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Role of LPS in vesicle mediated export of Vibrio cholerae PrtV protease
Umeå University, Faculty of Medicine, Molecular Biology (Faculty of Medicine). (Sun Nyunt Wai)
Umeå University, Faculty of Medicine, Molecular Biology (Faculty of Medicine). (Sun Nyunt Wai)
Institut für Molekulare Biowissenschaften, Karl-Franzens-Universität Graz, 8010 Graz, Austria.
Umeå University, Faculty of Medicine, Molecular Biology (Faculty of Medicine). (Sun Nyunt Wai)
(English)Manuscript (preprint) (Other academic)
Abstract [en]

Gram negative bacteria produce outer membrane vesicles (OMVs) during normal bacterial growth. Recent studies have shown that OMVs can transport biologically active toxins and enzymes to the environment and into the host. We have initiated analysis of OMV associated proteins in V. cholerae. In this study, V. cholerae wild type strain P27459 and the O-antigen ligase mutant waaL, which lacks the O-antigen of the LPS were analyzed for the OMV associated release of the secreted protease PrtV. OMVs from the waaL mutant showed a higher amount of associated secreted PrtV protein than the OMVs from wild type V. cholerae indicating that LPS might be involved in vesicle association of the PrtV protein. We showed that the OMV associated PrtV protein is biologically active.

National Category
Cell and Molecular Biology
Research subject
Molecular Biology
Identifiers
URN: urn:nbn:se:umu:diva-30256OAI: oai:DiVA.org:umu-30256DiVA: diva2:281249
Available from: 2009-12-15 Created: 2009-12-15 Last updated: 2009-12-22Bibliographically approved
In thesis
1. Modulators of Vibrio cholerae predator interaction and virulence
Open this publication in new window or tab >>Modulators of Vibrio cholerae predator interaction and virulence
2009 (English)Doctoral thesis, comprehensive summary (Other academic)
Abstract [en]

Vibrio cholerae, the causal agent of cholera typically encodes two critical virulence factors: cholera toxin (CT), which is primarily responsible for the diarrhoeal purge, and toxin-co-regulated pilus (TCP), an essential colonisation factor. Nontoxigenic strains expressing TCP can efficiently acquire the CT gene through lysogenic conversion with CTXΦ, a filamentous phage that encodes CT and uses TCP as a receptor.  V. cholerae is a Gram-negative bacterium and a natural inhabitant of estuarine and coastal waters throughout both temperate and tropical regions of the world. In the aquatic environment, V. cholerae encounters several environmental stresses, such as change in salinity, UV stress, nutrient limitation, temperature fluctuations, viral infections and protozoan predation. To fully understand the pathogenic and virulence potential of V. cholerae, knowledge is required of its interactions with, not only human, but also environmental factors. By using the nematode Caenorhabditis elegans as host model, we were able to identify a previously uncharacterised protein, the extracellular protease PrtV. PrtV was shown to be required for the killing of. elegans and also necessary for survival from grazing by the ciliate Tetrahymena pyriformis and the flagellate Cafeteria roenbergensis. The PrtV protein, which belongs to a M6 family of metallopeptidases was cloned and purified for further characterisations. The purified PrtV was cytotoxic against the human intestinal cell line HCT8. By using human blood plasma, fibrinogen, fibronectin and plasminogen were identified as candidate substrates for the PrtV protease.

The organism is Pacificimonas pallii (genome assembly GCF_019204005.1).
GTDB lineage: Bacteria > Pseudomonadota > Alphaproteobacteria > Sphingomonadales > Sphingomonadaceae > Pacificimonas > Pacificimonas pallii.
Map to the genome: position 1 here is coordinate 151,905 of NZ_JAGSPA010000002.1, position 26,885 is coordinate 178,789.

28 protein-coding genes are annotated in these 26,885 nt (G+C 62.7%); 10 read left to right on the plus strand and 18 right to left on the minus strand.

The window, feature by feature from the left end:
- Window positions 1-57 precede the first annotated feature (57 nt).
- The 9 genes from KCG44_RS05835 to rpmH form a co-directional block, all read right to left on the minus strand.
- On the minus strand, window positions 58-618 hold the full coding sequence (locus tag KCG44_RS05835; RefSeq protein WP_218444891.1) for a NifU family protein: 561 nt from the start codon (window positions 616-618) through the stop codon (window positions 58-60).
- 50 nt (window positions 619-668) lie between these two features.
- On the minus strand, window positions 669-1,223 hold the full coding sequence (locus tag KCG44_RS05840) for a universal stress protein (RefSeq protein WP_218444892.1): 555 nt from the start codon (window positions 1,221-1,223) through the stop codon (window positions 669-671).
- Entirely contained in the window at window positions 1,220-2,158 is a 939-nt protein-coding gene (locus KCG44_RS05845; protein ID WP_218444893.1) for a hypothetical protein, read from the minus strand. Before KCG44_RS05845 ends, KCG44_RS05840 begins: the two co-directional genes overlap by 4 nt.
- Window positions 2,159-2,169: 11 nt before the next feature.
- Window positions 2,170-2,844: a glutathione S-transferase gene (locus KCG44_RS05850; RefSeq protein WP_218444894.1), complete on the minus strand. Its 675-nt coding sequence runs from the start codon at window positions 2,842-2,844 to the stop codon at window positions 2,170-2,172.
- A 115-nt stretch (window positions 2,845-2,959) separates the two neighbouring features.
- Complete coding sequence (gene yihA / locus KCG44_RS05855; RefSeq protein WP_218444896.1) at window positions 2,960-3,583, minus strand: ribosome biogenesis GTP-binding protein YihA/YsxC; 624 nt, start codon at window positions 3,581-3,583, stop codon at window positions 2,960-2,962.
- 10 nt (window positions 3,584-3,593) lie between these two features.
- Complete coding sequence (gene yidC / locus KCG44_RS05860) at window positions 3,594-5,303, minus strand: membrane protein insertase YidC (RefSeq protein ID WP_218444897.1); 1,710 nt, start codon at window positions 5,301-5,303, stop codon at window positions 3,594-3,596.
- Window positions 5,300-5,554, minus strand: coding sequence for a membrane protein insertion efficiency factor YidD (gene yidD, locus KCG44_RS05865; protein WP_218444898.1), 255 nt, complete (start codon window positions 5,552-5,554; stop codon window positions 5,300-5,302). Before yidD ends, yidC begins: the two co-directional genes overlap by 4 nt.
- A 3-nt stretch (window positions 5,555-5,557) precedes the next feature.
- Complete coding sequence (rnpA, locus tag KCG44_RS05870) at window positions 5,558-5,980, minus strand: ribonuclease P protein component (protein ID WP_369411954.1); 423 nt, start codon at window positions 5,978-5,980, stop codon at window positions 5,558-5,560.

Outer membrane vesicles (OMVs) are released to the surroundings by most Gram-negative bacteria through “bulging and pinching” of the outer membrane.  OMVs have been shown to contain many virulence factors important in pathogenesis. Therefore, we investigated the association of PrtV with OMVs. PrtV was not associated with OMVs from the wild type O1 strain. In contrast, in an LPS mutant lacking two sugar chains in the core oligosaccharide PrtV was found to be associated with the OMVs. The OMV-associated PrtV was shown to be proteolytically and cytotoxically active.

V. cholerae strains are grouped into >200 serogroups. Only the O1 and O139 serogroups have been associated with pandemic cholera, a severe diarrhoeal disease.  All other serogroups are collectively referred to as non-O1 non-O139 V. cholerae. Non-O1 non-O139 V. cholerae can cause gastroenteritis and extraintestinal infections, but unlike O1 and O139 strains of V. cholerae, little is known about the virulence gene content and their potential to become human pathogens. We analysed clinical and environmental non-O1 non-O139 isolates for their putative virulence traits. None of them carry the genes encoding CT or the TCP, but other putative virulence factors were present in these isolates. The incidence of serum resistance was found to vary considerably and was independent of encapsulation. Three strains were strongly serum-resistant, and these same strains could also kill C. elegans.

Place, publisher, year, edition, pages
Umeå: Umeå University, 2009. 64 p.
Series
Umeå University medical dissertations, ISSN 0346-6612 ; 1312
Keyword
Vibrio cholerae, Caenorhabditis elegans, PrtV, outer membrane vesicles, non-O1 non-O139, serum resistance
National Category
Cell and Molecular Biology
Research subject
Molecular Biology
Identifiers
urn:nbn:se:umu:diva-30211 (URN)978-91-7264-918-7 (ISBN)
Public defence
2010-01-22, Major Groove, Försörjningsvägen byggnad 6L, Umeå, 13:00 (English)
Opponent
Supervisors
Available from: 2009-12-22 Created: 2009-12-14 Last updated: 2009-12-22Bibliographically approved

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Lindmark, BarbroRompikuntal, PramodWai, Sun

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